National Action: 11 suspected members of banned neo-Nazi terror group held
Counter-terror officers have arrested 11 alleged members of a banned neo-Nazi group as part of an operation across England and Wales.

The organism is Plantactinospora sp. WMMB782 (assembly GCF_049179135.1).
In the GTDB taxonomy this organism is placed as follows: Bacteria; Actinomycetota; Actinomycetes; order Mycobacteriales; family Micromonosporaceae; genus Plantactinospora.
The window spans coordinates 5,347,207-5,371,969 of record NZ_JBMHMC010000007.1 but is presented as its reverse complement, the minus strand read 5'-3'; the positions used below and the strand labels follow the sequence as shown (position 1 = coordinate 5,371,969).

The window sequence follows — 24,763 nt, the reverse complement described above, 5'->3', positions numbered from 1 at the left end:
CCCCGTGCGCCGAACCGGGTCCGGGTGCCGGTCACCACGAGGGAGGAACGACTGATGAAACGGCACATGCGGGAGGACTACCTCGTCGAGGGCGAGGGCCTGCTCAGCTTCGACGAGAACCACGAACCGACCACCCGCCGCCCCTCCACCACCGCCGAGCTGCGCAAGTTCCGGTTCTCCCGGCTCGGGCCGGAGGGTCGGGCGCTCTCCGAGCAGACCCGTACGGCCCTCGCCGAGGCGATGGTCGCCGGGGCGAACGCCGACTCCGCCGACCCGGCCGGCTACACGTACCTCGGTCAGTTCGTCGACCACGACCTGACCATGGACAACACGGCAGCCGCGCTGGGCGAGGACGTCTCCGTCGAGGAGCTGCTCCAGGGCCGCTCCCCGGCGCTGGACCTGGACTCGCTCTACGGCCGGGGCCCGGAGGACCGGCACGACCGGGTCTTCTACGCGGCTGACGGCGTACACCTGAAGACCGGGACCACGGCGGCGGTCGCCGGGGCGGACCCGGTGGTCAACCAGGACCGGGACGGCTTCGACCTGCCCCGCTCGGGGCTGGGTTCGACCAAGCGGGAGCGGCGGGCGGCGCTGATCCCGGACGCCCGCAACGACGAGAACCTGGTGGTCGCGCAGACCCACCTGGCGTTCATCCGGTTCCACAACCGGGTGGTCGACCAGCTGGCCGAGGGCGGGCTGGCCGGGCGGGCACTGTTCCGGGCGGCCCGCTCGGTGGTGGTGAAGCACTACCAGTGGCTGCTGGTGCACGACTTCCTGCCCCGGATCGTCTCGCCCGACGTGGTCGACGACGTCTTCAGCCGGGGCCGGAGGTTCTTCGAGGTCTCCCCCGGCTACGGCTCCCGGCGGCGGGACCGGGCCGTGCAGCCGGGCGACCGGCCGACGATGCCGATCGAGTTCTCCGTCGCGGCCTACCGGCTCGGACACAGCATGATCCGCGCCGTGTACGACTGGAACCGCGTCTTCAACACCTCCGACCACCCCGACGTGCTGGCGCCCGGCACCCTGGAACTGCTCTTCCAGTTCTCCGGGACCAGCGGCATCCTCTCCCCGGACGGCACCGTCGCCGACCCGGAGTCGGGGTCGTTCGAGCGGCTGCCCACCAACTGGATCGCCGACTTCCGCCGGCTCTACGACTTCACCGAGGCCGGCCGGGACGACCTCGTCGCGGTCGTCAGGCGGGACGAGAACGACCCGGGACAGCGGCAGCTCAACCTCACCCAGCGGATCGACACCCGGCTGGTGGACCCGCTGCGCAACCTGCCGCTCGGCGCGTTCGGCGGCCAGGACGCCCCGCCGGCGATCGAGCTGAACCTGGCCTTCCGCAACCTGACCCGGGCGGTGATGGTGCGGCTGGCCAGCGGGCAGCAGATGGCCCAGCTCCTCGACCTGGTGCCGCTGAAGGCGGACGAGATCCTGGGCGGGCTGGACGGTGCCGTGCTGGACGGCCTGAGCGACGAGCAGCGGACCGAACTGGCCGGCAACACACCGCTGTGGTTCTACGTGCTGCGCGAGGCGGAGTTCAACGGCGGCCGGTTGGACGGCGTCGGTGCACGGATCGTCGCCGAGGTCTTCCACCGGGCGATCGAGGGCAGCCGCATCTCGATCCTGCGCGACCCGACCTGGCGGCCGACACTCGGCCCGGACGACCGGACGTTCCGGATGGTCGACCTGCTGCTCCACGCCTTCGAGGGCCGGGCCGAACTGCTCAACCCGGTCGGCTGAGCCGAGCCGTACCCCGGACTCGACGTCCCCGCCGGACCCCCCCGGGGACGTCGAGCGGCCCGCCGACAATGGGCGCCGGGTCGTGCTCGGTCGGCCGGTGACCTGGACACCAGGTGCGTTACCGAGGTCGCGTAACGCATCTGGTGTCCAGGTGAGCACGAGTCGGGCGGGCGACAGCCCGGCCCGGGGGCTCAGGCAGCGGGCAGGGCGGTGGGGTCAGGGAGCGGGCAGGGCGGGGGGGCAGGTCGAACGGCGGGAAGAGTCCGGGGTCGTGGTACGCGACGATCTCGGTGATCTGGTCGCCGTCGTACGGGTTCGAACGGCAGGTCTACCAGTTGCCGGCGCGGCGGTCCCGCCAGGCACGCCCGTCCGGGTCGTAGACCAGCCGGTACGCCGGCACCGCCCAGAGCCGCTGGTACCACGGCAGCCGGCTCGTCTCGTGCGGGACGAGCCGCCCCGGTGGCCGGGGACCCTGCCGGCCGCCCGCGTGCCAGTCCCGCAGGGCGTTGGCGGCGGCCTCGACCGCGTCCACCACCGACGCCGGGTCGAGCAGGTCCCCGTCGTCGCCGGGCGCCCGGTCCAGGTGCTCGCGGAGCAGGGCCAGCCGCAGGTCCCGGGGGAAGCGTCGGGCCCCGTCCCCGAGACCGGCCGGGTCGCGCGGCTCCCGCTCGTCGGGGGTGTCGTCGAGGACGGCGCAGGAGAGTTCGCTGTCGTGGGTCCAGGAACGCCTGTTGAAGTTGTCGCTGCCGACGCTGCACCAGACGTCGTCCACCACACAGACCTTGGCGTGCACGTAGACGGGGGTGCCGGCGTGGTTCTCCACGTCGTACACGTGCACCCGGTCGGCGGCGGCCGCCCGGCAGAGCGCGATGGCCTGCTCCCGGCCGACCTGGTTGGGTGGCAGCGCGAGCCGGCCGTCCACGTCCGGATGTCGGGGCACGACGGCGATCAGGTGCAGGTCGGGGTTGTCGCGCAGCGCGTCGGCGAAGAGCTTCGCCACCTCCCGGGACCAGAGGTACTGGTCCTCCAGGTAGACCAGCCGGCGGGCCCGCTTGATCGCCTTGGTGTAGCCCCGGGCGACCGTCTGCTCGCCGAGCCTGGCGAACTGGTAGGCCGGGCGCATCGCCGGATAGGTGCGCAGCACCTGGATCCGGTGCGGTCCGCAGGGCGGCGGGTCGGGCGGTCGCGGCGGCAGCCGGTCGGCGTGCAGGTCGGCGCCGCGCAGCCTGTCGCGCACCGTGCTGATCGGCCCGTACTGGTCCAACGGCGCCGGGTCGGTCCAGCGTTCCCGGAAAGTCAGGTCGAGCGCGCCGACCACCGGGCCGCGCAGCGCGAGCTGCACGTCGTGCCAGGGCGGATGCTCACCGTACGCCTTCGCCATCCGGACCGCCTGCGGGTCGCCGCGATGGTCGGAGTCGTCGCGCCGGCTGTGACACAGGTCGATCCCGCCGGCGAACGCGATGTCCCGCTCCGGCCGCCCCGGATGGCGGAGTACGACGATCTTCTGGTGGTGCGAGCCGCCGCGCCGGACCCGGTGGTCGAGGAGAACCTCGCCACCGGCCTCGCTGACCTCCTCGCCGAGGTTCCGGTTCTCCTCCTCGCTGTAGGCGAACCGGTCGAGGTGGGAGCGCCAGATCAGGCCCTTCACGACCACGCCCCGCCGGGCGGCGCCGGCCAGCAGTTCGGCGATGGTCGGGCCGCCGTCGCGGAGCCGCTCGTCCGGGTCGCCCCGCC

Counter-terror officers have arrested 11 alleged members of a banned neo-Nazi group as part of an operation across England and Wales. Six men were detained in north-west England, including one suspect who was already in prison; two in South Wales; two in West Yorkshire; and one man in Wiltshire. Investigators are still searching homes of suspects. National Action became the first far-right group banned as a terrorist organisation in December, with the Government citing its virulently racist, anti-Semitic and homophobic ideology. News of the arrests came as the Government announced on Thursday (September 28) it is banning Scottish Dawn and NS131, both aliases of National Action. Membership or encouraging support of these organisations will be a criminal offence, carrying a sentence of up to ten years imprisonment. Home Secretary Amber Rudd said: “By extending the proscription of National Action, we are halting the spread of a poisonous ideology and stopping its membership from growing – protecting those who could be at risk of radicalisation.” Assistant Commissioner Mark Rowley, the head of UK Counter-Terrorism Policing, welcomed the move, saying it “will help us disrupt and tackle the growing threat from the extreme right-wing and make the UK a more hostile place for terrorists”. Campaigners had reportedly warned that members were evading authorities by splitting into regional factions and operating under different names. National Action promotes the idea that Britain will inevitably see a violent race war and has been linked to the murder of Jo Cox and a pipe bomb plot. Detective Chief Superintendent Martin Snowden, head of the North East Counter Terrorism Unit, said: The arrests are part of coordinated action by the national counter-terrorism network and UK policing. “Those who promote extreme right-wing views are looking to divide our communities and spread hatred. This will not be tolerated and those who do so must be brought to justice. The senior national coordinator for counter-terrorism policing, Deputy Assistant Commissioner Neil Basu of the Metropolitan Police Service, said: Counter-terror policing is committed to tackling all forms of extremism that threatens public safety and security. “Investigations relating to alleged extreme right wing activity are pursued with the same level or resource and vigour as other ideologies, in order to bring suspected offenders before the courts. “The arrests, while resulting from two separate investigations, have been coordinated by our officers across a number of forces. This maximises operational effectiveness for police and minimises disruption for the local communities.” It comes as three men, including two British soldiers, will stand trial in March next year charged with terror offences over their alleged membership of National Action. Lance Corporal Mikko Vehvilainen, 32, Private Mark Barrett,24, and 22-year-old civilian Alexander Deakin, stand accused of being members of the banned group and other offences. All three appeared on September 21 at the Old Bailey via videolink. They will appear via videolink at a plea hearing due to take place at Birmingham Crown Court on January 3, with the trial date set for March 5 at the same court. West Midlands Police initially arrested five men in what was described as a “pre-planned and intelligence-led” operation with no threat to public safety. The case prompted calls for the Government to launch an inquiry into possible extremism within the military but the Ministry of Defence said it had no plans.